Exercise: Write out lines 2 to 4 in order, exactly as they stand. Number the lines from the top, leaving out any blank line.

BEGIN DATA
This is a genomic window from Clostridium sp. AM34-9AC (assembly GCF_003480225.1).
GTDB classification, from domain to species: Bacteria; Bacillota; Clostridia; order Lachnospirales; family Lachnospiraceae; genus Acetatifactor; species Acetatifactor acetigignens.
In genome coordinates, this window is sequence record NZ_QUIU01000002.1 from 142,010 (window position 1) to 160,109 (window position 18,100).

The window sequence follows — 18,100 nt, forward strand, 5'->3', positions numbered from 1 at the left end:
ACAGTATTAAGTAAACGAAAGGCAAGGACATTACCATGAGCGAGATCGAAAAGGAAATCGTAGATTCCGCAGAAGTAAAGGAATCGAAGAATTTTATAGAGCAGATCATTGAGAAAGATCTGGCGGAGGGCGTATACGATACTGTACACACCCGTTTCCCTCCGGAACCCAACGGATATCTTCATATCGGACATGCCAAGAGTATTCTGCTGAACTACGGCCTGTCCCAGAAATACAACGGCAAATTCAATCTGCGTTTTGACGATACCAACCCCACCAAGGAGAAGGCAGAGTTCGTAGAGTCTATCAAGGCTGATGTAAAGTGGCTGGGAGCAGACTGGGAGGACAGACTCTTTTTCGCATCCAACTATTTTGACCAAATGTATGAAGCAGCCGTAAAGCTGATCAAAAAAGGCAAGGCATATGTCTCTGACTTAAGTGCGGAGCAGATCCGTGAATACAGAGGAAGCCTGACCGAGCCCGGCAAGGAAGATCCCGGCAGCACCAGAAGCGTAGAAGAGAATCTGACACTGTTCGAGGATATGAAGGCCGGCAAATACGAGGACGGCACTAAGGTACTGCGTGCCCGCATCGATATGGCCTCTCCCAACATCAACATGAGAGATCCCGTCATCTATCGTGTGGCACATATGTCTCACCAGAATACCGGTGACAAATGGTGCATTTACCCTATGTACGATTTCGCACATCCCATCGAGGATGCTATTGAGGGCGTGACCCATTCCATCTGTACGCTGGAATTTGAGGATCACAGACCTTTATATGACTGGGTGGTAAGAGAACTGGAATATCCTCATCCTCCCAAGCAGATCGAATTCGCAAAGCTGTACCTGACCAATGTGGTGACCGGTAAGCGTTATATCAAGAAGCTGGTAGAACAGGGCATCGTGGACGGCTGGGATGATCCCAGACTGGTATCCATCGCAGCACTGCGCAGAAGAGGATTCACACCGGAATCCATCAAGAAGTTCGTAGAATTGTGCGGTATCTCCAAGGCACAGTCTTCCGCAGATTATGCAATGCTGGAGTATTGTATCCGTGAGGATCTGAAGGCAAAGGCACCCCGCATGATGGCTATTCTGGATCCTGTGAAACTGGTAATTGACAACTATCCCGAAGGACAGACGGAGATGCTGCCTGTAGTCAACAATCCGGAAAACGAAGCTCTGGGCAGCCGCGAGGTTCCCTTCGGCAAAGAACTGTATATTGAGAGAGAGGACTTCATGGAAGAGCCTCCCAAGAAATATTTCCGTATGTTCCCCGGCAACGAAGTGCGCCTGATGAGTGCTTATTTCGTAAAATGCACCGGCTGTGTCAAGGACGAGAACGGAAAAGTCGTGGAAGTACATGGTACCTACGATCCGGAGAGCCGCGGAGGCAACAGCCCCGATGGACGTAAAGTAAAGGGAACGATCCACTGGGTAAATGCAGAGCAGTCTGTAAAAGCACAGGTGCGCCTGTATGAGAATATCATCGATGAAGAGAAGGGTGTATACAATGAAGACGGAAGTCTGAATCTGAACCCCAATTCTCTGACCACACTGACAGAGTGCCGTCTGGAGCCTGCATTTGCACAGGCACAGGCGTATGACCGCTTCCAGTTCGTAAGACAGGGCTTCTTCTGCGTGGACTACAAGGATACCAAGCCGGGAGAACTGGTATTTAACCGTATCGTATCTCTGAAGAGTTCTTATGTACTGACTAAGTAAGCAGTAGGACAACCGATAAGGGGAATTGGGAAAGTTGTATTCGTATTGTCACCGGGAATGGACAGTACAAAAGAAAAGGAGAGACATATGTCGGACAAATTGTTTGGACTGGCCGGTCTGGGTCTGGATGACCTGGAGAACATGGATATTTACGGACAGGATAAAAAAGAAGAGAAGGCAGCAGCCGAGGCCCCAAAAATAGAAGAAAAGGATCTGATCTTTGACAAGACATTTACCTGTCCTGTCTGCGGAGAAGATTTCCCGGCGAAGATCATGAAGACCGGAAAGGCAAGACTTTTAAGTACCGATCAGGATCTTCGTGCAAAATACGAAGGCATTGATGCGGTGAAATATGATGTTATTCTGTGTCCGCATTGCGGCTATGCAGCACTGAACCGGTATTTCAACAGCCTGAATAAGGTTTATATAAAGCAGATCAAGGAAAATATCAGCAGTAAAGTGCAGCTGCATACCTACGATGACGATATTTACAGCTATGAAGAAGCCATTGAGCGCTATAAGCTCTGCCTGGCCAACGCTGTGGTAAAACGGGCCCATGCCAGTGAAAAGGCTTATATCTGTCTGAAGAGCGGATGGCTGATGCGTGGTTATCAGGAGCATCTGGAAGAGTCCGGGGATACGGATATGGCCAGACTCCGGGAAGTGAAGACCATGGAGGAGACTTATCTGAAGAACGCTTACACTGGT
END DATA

GTDB classification, from domain to species: Bacteria; Bacillota; Clostridia; order Lachnospirales; family Lachnospiraceae; genus Acetatifactor; species Acetatifactor acetigignens.
In genome coordinates, this window is sequence record NZ_QUIU01000002.1 from 142,010 (window position 1) to 160,109 (window position 18,100).

The window sequence follows — 18,100 nt, forward strand, 5'->3', positions numbered from 1 at the left end: